Advances in medical science are allowing people to live much longer than our ancestors. With this increased longevity people experience a decline in their physical function and perhaps even more devastatingly, loss of cognitive functions. Memory loss is becoming more common among the elderly. Naturally this is upsetting to both them and their loved ones. The good news is that studies are showing evidence that an active social life may help to slow the rate of memory deterioration. It may also help to prevent dementia.
Harvard Research on Memory Loss and Aging
A study that appeared in the July 2008 issue of American Journal of Public Health was completed by researchers at the Harvard School of Public Health (HSPH). In the study researchers set out to test if memory loss was connected to social interaction. They gathered a sample of adults in the United States aged 50 and older and read them a list of common words. After a five minute delay they then asked them to recite back as many of those words as possible. They determined each subject’s social activity level by a number of factors:
- Marital status
- Contact with family members (parents, children and other relatives)
- Contact with friends andÂ neighbors
- Volunteer activities
The study concluded that seniors with the lowest rate of cognitive decline had the highest amount of social interaction. Overall the study indicated that the rate of memory decline for the most social individuals was less than half the rate of those with the least amount of social opportunities. These findings were the same regardless of age, gender, race or health.
Adjusting to retirement can be difficult after spending a lifetime on schooling and work. Some people suffer with boredom, depression and feelings of isolation. A person may turn inward if dealing with a chronic illness or other health problems. They may also experience anxiety about finances while learning to live on a fixed income.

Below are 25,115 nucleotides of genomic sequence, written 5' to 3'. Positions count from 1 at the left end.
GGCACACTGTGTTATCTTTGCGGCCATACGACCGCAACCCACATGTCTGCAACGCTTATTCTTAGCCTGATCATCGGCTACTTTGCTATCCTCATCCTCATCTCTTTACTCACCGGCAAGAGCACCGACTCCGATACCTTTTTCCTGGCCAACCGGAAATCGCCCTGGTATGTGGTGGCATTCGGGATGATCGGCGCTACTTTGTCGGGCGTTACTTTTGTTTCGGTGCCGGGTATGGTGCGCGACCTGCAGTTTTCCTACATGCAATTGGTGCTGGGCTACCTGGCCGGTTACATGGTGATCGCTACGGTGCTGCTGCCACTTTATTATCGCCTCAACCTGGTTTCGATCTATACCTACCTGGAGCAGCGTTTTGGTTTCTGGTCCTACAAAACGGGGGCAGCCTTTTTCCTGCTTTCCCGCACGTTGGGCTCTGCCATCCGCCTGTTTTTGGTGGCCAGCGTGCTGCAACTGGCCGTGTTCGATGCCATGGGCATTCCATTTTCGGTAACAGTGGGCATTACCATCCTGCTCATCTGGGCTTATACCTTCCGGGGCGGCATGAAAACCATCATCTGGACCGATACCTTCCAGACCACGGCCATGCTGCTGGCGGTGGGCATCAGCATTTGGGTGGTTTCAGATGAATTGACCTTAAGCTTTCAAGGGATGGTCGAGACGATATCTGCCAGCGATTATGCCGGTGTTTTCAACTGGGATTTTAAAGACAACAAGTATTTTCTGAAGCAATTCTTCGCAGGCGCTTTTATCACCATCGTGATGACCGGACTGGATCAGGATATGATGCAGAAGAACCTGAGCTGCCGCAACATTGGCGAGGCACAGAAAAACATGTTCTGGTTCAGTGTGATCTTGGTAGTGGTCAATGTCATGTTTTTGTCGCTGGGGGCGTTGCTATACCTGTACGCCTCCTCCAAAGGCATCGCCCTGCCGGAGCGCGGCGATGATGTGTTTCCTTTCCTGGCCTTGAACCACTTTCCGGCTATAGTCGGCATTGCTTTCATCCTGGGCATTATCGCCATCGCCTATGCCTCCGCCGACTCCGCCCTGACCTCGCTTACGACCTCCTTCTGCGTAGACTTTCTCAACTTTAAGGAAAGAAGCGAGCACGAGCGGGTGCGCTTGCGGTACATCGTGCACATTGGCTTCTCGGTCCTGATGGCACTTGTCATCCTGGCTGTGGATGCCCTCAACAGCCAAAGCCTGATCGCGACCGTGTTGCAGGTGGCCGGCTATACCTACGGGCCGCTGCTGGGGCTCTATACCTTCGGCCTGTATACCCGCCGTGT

There are many factors that impact the ability of the elderly to enjoy active and meaningful social lives.
- They have few family members or friends.
- Friends and family may be separated by long distances.
- Elderly people of 80 years and older often find many friends and relatives have already passed away leaving them alone.
- They may only have distant relatives that they may not know very well.
- Health issues may impede their ability to leave the home.
- Often elderly people are not able to drive and they are left with inadequate transportation.
Socialization is the Key
Approximately 10% of people 65 years and older are estimated to be suffering with dementia. Memory loss is a primary risk factor for the disease. Keeping the mind engaged helps to keep it active and healthy. Social interaction gives the brain a work out of sorts. Just like any exercise, the more work the brain does the fitter it becomes. It grows resilient and more resistant to decline.
Many retirees can find outlets for social interaction through volunteer opportunities, seniorÂ centers, clubs, church activities and even just getting more involved in their community. Classes are another way to reach out to make new friends and help to keep the mind active.
Relatives of older family members tend to be supportive in terms of cooking, cleaning or running errands. As helpful and well-intended as this is it doesn’t do much to help an elderly person stay mentally active. Regular visits, discussing other relatives and friends, playing games and going on outings are the best ways to maintain healthy social connections.
Senior care facilities offer excellent opportunities for social interaction for elderly people who don’t have in-home assistance. Most offer community dining rooms and activities such as game nights, crafts, dances, religious services and some even hold meetings regarding issues of the day.
Social Interaction is a Basic Human Need
The goal is to actively live life. Participate in activities and be a productive member of the community. Humans are social animals and our minds crave that interaction with other members of our species. When the social interaction is taken away or decreased the brain isn’t being used nearly as much. It is more than keeping the mind active with solitary games, puzzles or books. Social integration plays a very active role in cognitive health. Continuing to live as dynamic and connected a life as long as possible can help to keep the brain interested and engaged making the golden years more fulfilling and yes, memorable.
Rosie writes regular articles like this one which is for Homes With Care, Homes With Care provide a unique and dedicated service that helps inform interested parties on the availability of assisted living facilities, retirement homes for sale and rent offering integrated close care, close care, extra care and independent living.
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